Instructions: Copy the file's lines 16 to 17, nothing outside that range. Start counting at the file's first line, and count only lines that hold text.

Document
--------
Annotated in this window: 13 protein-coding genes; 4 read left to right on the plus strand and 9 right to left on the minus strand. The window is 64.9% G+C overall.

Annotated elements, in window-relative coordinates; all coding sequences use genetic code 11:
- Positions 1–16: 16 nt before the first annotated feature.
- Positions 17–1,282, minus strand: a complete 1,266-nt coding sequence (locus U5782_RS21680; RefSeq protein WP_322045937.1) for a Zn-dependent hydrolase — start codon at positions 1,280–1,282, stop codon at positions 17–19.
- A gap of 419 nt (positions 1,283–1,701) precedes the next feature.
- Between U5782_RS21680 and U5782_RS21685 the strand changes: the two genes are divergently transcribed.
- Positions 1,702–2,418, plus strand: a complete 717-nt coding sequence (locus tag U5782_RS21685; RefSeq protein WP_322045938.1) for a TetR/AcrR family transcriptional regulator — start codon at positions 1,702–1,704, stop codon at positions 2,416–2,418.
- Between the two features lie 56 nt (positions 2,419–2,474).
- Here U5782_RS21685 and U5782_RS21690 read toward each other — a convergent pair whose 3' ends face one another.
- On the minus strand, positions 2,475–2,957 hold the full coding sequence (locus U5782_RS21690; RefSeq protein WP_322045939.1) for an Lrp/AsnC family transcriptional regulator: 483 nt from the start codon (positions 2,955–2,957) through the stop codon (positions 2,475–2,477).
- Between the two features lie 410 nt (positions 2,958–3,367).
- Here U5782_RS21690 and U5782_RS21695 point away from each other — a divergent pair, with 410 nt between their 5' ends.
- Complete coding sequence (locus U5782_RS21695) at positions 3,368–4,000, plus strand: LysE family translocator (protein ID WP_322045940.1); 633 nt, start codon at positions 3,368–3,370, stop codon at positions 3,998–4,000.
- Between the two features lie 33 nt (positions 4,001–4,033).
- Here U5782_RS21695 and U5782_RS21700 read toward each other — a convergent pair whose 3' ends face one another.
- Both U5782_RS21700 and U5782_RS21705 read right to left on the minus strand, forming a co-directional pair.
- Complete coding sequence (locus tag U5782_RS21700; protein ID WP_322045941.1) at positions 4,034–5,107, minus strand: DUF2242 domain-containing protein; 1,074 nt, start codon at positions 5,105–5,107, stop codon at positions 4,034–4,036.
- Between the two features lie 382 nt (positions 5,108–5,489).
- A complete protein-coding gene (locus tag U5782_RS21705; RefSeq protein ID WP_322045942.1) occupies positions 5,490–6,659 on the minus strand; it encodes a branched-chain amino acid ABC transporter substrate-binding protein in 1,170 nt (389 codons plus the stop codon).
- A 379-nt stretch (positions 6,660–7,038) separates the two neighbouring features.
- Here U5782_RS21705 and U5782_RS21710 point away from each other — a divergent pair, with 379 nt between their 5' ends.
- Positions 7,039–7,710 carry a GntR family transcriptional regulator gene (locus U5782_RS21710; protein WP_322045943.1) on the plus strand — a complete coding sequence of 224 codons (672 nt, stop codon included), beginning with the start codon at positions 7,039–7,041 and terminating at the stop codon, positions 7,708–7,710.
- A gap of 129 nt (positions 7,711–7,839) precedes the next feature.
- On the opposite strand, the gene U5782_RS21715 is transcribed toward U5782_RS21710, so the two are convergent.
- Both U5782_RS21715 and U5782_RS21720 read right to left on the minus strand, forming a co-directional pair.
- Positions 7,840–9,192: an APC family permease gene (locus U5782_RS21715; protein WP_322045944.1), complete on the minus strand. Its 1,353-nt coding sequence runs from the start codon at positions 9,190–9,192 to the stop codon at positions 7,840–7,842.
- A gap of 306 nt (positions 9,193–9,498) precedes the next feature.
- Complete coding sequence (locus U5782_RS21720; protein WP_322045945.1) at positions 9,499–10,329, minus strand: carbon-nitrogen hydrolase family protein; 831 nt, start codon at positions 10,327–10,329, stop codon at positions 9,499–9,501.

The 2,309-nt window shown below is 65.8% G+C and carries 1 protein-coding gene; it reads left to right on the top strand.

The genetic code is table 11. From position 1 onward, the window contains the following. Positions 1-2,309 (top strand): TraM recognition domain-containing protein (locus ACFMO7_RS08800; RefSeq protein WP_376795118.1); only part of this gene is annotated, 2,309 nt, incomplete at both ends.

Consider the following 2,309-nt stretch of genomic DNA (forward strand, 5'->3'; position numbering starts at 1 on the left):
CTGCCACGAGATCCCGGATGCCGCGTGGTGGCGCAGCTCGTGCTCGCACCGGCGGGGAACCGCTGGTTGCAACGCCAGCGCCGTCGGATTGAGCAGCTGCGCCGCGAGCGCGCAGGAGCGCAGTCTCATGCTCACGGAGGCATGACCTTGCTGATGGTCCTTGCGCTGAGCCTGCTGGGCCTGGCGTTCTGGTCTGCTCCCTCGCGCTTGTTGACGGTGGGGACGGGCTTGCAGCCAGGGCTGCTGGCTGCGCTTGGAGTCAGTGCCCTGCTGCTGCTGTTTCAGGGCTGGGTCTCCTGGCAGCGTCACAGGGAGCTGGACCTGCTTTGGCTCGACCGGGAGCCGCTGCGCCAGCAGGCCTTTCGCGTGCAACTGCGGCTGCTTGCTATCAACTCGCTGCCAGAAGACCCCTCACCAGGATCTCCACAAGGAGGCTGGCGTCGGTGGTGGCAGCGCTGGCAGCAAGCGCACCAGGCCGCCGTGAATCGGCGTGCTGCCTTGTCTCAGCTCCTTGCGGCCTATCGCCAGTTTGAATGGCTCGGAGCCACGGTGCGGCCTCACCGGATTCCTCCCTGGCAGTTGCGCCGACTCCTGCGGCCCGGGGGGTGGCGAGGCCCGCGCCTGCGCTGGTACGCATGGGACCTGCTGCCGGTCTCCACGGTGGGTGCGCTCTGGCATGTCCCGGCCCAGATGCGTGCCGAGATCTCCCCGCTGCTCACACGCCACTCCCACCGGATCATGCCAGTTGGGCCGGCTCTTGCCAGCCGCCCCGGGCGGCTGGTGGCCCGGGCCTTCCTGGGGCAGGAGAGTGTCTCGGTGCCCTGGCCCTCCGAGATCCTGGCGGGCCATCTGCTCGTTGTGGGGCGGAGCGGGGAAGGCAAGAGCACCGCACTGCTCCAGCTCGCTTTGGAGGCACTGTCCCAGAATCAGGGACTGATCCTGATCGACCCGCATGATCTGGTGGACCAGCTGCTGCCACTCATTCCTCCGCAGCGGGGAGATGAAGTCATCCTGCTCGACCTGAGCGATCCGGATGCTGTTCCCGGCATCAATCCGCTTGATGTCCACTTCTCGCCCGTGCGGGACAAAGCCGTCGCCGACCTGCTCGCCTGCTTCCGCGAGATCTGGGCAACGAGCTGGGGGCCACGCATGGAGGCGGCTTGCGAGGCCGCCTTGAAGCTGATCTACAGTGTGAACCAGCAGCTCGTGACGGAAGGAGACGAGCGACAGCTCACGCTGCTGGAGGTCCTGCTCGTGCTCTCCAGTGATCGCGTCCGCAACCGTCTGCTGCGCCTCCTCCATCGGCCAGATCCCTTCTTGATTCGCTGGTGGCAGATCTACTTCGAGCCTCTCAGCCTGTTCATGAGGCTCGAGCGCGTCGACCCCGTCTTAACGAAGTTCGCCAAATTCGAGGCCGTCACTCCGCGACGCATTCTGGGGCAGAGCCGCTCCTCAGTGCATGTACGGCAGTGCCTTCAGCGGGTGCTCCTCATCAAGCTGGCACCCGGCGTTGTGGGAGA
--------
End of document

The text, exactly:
- Both U5782_RS21700 and U5782_RS21705 read right to left on the minus strand, forming a co-directional pair.
- Complete coding sequence (locus tag U5782_RS21700; protein ID WP_322045941.1) at positions 4,034–5,107, minus strand: DUF2242 domain-containing protein; 1,074 nt, start codon at positions 5,105–5,107, stop codon at positions 4,034–4,036.